Links: The Plesiosaur Directory - Images; Saurier aus der Mitteltrias des Monte San Giorgio


[1] For general morphology, see images of Neusticosaurus skull and jaws.

[2] Nope. We have no idea what this means, either.

[3] In comparison with Neusticosaurus, the palate is very poorly known. The vomers appear to be considerably smaller in Serpianosaurus so that the anterior palate is dominated by the palatal shelf of the premaxillae. The braincase of Serpianosaurus is completely unknown.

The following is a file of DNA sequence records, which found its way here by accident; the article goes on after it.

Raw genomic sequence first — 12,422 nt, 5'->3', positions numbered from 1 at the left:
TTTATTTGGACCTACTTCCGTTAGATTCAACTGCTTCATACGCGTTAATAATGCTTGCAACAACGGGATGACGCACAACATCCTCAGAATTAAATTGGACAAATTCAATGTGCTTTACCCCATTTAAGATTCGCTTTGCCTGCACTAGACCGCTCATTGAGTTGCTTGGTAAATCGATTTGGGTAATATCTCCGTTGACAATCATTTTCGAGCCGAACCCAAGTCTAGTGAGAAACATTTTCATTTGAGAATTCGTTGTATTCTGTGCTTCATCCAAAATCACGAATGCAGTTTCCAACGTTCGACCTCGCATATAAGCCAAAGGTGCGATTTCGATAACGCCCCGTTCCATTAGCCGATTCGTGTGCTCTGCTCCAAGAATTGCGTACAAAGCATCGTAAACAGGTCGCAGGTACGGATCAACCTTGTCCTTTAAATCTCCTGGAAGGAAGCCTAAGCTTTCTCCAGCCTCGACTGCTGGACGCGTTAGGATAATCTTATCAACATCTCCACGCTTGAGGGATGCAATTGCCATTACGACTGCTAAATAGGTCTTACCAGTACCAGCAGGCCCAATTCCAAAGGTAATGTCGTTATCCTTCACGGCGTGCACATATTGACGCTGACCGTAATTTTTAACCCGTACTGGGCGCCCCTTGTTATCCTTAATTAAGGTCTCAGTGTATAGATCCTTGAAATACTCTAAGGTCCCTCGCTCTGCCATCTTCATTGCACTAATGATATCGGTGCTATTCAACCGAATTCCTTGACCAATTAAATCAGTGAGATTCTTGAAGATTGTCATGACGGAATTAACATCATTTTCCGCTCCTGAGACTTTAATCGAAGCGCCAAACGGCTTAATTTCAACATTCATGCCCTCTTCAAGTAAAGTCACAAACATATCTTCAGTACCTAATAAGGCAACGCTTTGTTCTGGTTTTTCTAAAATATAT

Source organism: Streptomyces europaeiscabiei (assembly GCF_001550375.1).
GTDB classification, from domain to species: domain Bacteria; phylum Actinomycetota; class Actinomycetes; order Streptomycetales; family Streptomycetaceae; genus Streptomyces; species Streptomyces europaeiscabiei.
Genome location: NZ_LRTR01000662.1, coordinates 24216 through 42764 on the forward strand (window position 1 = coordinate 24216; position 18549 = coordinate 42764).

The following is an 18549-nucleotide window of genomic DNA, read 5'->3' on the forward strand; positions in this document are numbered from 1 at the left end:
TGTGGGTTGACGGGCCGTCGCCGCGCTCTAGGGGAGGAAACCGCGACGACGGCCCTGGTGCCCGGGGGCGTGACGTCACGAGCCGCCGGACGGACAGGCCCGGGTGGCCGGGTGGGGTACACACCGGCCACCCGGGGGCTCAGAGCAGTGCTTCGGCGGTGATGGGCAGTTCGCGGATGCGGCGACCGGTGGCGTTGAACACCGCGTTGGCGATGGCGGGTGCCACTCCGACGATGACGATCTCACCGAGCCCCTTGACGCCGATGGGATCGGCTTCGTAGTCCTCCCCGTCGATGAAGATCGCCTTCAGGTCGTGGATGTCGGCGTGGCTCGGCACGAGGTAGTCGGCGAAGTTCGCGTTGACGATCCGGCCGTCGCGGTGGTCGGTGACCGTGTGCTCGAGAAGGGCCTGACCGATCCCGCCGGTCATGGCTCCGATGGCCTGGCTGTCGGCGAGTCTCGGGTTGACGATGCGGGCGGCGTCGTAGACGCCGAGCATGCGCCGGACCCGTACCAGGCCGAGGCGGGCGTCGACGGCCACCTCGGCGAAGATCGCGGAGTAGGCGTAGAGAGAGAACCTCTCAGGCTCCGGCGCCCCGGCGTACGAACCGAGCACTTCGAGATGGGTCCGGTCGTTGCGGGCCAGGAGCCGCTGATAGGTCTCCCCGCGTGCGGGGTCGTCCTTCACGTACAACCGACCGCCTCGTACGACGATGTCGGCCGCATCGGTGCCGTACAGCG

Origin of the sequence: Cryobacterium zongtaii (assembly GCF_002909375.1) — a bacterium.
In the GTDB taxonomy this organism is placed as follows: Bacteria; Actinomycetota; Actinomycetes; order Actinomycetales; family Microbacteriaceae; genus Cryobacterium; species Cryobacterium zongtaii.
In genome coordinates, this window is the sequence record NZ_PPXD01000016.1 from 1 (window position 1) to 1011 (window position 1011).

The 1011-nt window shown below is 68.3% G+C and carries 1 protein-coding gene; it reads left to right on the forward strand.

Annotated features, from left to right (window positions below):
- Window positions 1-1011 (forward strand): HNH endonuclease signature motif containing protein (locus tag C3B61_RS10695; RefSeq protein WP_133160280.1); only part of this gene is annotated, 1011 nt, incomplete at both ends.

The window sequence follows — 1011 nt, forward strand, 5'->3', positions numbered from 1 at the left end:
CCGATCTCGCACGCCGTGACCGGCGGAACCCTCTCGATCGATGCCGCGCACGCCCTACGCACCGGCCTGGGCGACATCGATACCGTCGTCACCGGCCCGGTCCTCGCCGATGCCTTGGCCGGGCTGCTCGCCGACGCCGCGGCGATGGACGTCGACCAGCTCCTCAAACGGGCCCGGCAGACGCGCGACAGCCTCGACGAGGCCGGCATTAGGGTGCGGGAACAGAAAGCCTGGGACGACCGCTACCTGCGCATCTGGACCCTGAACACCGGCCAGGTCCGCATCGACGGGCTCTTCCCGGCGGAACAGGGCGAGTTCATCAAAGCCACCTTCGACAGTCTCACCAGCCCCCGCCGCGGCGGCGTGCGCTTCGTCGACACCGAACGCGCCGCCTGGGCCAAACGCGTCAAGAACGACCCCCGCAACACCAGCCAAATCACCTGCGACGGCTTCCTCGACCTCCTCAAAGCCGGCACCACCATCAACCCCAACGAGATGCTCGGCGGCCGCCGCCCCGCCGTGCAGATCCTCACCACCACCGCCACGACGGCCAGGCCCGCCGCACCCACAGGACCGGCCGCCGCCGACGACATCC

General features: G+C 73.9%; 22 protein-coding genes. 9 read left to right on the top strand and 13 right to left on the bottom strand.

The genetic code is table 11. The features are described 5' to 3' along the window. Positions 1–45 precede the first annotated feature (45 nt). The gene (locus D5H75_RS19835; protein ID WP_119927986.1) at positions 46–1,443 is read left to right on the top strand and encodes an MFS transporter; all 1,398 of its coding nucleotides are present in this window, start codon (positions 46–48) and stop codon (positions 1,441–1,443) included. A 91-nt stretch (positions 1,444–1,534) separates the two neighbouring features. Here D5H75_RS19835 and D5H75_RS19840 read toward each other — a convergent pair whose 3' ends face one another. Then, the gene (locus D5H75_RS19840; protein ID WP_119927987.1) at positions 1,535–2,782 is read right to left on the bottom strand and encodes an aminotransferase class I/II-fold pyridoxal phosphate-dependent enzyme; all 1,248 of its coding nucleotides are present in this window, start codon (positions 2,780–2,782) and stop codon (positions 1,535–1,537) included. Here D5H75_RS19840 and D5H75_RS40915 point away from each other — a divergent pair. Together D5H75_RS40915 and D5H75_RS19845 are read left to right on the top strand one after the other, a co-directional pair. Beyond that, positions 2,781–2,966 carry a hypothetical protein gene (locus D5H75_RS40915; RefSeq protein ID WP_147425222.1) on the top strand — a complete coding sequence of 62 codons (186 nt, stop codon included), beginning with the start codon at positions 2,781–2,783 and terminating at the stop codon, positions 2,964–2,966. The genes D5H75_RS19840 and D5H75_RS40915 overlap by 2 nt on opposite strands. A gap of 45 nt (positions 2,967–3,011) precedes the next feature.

[4] This is not at all clear in either the reconstruction or specimen drawings. Consequently, our images do not reflect this relationship.

[5] As Rieppel [R89] notes, more teeth on both jaws than Neusticosaurus.

[6] Rieppel [R89] does not find the second, more ventral, accessory articulation found in some Neusticosaurus.

[7] The implication is probably that they spread like a fan.

References: Carroll & Gaskill 1985) [CG85]; Rieppel (1989) [R89]; Rieppel (1995) [R95]; Sander (1989) [S89]. MAK991211, ATW061231, rev'd ATW080328.

revised ATW080328